According to reports, in the wake of the July 31 blackout, much has been said and written about the policy failures in the power sector. The litany of woes is a long one — inefficient state electricity boards (SEBs), their huge accumulated losses, power thefts, problems with coal linkages, uneconomic consumer tariffs, capacity kept idle despite shortages, and so on.Let me give a broader structural explanation: we have failed because we relied on private investments without creating an effective market-based system for power trading.
Historically, the power system in India, as in other countries, has evolved on the basis of vertically integrated utilities that function as monopoly producers and retailers of electricity in specific geographies within the country. This has changed radically in recent years in many countries, where the vertically integrated utilities have been dismantled, entry into power generation opened up, distribution made competitive not just for markets – by a bidding process for licences, as in India – but within markets, by allowing consumers to choose the retailer from whom they can buy power.
There are, however, two features of the market for power that need to be recognised. First, the power system requires an instantaneous balancing of supply and demand since, for all practical purposes, “inventories” of power cannot be held to meet temporary shortages or surpluses. Second, the power system is interconnected in a manner that imposes some technical requirements for system stability that cannot be left to the free interplay of bilateral trading deals. That is why even a market-based system needs a system co-ordinator independent of the generating companies (gencoms) and distribution companies (discoms).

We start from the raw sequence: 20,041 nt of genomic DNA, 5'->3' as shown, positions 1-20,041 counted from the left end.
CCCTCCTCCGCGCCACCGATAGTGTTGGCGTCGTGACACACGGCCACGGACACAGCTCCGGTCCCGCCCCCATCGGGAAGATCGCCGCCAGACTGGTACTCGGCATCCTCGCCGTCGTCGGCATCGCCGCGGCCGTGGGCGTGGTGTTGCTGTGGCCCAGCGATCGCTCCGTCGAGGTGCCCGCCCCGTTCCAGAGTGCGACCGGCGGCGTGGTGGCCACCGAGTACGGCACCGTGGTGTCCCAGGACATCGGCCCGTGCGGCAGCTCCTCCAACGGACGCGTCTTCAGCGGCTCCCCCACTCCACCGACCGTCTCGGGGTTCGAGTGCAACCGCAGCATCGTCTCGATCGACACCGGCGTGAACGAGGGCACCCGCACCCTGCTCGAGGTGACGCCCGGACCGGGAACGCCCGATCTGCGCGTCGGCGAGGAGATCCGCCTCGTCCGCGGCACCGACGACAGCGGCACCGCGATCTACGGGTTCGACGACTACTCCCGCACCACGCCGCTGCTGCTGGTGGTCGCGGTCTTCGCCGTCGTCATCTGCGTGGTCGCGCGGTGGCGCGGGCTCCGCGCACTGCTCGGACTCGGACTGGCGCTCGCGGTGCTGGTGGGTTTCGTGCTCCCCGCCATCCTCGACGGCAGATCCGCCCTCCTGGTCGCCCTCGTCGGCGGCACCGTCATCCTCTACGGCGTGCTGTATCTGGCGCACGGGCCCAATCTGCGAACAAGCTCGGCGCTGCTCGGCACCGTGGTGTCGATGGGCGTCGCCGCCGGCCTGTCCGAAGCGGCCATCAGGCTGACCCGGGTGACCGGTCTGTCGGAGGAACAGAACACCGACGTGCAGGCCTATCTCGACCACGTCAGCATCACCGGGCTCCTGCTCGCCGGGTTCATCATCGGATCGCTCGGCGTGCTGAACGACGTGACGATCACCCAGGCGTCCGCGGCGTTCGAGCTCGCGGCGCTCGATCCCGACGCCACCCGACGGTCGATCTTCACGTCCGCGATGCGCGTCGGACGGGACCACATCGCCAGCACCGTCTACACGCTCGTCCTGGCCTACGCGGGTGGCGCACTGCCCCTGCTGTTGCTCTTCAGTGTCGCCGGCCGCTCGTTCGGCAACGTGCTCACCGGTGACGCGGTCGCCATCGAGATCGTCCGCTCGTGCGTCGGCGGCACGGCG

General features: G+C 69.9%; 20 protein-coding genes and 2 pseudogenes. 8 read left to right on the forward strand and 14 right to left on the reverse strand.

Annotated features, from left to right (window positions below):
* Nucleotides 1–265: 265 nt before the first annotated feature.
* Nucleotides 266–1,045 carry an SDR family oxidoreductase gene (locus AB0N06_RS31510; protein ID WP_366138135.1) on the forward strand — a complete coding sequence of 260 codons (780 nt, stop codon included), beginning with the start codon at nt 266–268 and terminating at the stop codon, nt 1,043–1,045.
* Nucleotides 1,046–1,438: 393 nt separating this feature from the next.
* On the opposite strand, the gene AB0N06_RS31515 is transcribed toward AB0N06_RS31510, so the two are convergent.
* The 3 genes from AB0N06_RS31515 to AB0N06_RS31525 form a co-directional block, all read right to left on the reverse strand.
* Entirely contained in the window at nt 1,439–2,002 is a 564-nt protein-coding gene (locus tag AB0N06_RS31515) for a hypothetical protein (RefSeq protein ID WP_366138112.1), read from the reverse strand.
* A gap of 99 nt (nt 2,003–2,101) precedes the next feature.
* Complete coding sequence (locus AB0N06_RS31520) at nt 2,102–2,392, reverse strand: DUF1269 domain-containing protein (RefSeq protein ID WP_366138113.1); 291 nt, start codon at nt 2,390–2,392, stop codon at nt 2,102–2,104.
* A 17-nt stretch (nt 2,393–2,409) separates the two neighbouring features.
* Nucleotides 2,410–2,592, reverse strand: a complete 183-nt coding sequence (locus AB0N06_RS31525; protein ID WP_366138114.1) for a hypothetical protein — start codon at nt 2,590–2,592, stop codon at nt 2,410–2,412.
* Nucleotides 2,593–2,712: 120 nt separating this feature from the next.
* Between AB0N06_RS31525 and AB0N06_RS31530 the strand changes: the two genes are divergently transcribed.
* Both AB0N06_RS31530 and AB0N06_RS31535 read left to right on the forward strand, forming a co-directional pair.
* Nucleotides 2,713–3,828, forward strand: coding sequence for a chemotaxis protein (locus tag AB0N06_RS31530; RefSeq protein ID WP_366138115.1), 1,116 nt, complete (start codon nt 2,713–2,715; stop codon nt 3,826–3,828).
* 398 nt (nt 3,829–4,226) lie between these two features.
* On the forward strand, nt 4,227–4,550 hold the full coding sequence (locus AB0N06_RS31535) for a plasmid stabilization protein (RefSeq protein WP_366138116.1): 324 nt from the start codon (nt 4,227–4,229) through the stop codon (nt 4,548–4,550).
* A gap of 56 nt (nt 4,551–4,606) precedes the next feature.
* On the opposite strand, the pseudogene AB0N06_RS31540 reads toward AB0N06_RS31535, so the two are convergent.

A key issue is the relationship between the system co-ordinator and the entity that runs the market exchange. The latter operates in a manner very similar to other market exchanges. The day ahead market operates with gencoms and discoms indicating their offers and bids for specified quantities of power for a defined time intervals, typically 15-minute intervals spread through the day. The market exchange works out the market-clearing price, and that is the rate at which payment is made by a discom buyer to the gencom seller. Similar arrangements hold for longer-term trades up to a year in advance.
The link with the system co-ordinator is necessary because only it can establish that the delivery of the contracted amount of power by gencom A at point X in the grid and the withdrawal of the contracted amount (minus any provision for transmission loss) by discom B at point Y in the grid is consistent with system stability, given all the other bilateral transactions that have to be accommodated. Therefore, it makes sense to keep the transmission system independent of the gencoms and discoms and make the same entity the system co-ordinator and the manager of the market exchange.